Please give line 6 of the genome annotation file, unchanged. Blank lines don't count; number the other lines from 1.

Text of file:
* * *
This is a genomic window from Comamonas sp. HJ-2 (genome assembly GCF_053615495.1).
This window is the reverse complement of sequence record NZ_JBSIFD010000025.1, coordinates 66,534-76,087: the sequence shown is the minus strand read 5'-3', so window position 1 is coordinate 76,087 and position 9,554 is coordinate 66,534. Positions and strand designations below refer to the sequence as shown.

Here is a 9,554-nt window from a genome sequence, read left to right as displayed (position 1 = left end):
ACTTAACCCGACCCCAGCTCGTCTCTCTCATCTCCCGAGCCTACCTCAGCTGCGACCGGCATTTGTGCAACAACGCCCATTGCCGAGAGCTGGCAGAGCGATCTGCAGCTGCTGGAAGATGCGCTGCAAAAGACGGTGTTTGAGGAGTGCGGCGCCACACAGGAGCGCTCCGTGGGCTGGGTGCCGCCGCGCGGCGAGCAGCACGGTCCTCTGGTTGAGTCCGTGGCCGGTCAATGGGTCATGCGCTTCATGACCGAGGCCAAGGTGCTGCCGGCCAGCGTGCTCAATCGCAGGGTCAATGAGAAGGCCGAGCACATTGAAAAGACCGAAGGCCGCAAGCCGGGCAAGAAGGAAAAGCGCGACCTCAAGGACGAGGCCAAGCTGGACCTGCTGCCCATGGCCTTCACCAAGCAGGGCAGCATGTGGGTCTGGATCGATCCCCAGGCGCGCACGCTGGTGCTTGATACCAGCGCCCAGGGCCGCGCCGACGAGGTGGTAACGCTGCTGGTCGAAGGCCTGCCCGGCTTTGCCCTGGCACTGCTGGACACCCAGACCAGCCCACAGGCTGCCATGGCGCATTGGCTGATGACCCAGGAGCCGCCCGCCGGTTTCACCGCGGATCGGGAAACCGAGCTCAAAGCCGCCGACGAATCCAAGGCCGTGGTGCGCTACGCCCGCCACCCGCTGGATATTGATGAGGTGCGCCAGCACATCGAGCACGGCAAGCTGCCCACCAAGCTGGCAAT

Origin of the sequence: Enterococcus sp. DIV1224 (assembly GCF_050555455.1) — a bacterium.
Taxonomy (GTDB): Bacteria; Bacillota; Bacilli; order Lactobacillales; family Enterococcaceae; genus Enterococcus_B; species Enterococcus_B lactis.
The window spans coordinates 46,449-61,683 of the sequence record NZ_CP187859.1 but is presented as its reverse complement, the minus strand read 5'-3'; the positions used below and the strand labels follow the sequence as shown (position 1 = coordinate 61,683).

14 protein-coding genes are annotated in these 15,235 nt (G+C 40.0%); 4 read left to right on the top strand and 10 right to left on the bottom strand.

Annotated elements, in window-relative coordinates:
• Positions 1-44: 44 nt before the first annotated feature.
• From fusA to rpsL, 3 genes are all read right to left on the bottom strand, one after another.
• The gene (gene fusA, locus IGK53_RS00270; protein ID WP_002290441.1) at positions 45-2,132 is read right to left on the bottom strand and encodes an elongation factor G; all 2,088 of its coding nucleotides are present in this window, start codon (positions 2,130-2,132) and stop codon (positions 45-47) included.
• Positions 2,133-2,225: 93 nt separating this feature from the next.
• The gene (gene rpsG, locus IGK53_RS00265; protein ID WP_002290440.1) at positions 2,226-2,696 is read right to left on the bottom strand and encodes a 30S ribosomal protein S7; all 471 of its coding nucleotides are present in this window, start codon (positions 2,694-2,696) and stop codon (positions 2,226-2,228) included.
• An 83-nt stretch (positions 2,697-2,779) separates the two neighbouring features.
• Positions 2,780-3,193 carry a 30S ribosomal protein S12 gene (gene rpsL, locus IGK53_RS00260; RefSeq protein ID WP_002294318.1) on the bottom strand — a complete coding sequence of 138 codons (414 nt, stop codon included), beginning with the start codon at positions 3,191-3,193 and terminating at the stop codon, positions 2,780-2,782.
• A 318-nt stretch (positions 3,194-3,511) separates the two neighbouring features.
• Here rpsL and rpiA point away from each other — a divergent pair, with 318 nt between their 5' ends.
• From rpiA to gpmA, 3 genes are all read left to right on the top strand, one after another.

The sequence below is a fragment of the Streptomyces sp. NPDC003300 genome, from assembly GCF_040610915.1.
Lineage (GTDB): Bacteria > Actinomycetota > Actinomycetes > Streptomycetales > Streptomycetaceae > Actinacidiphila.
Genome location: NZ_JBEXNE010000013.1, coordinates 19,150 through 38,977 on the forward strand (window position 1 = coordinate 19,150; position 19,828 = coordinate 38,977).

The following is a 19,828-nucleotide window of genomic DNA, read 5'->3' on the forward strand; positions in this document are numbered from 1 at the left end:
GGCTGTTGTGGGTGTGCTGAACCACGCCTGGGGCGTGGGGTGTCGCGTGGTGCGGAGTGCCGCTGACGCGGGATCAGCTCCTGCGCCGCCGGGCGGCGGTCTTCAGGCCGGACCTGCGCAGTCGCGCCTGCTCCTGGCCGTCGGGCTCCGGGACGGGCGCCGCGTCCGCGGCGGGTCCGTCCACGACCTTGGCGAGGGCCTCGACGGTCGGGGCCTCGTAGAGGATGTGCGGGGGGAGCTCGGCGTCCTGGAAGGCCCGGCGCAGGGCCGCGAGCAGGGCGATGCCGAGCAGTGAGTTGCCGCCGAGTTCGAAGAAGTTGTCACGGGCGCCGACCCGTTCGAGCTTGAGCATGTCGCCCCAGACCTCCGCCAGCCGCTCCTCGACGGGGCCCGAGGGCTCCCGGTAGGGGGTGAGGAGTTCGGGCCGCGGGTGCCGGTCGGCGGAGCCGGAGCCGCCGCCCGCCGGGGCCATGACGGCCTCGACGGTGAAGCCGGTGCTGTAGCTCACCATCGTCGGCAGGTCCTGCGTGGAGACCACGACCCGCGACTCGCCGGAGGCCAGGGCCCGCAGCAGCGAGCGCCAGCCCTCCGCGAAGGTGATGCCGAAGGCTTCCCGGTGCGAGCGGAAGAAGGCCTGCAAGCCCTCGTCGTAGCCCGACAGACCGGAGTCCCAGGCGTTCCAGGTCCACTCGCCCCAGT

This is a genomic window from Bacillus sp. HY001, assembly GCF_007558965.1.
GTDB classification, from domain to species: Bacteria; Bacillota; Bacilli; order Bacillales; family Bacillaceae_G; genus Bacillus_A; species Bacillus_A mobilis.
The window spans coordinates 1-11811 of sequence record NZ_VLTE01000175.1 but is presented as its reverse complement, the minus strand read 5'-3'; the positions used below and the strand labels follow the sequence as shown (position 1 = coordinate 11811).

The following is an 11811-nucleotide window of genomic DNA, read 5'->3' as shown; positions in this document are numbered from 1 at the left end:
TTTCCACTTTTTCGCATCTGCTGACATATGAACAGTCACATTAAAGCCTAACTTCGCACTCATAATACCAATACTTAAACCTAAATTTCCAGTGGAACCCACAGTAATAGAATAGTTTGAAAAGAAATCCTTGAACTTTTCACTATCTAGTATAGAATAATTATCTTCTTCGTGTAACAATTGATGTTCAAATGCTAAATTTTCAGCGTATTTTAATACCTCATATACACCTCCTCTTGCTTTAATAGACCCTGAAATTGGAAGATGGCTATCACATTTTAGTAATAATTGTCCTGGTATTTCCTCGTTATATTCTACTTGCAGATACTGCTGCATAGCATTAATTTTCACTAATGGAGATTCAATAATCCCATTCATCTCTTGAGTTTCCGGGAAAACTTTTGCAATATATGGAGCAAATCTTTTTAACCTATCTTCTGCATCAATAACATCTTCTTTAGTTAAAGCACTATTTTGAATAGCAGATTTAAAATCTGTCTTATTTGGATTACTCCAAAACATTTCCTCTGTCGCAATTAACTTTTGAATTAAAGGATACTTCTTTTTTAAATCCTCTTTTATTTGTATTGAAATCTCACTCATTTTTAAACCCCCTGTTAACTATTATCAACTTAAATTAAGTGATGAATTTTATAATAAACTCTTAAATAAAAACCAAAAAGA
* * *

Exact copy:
Taxonomy (GTDB): Bacteria; Bacillota; Bacilli; order Lactobacillales; family Enterococcaceae; genus Enterococcus_B; species Enterococcus_B lactis.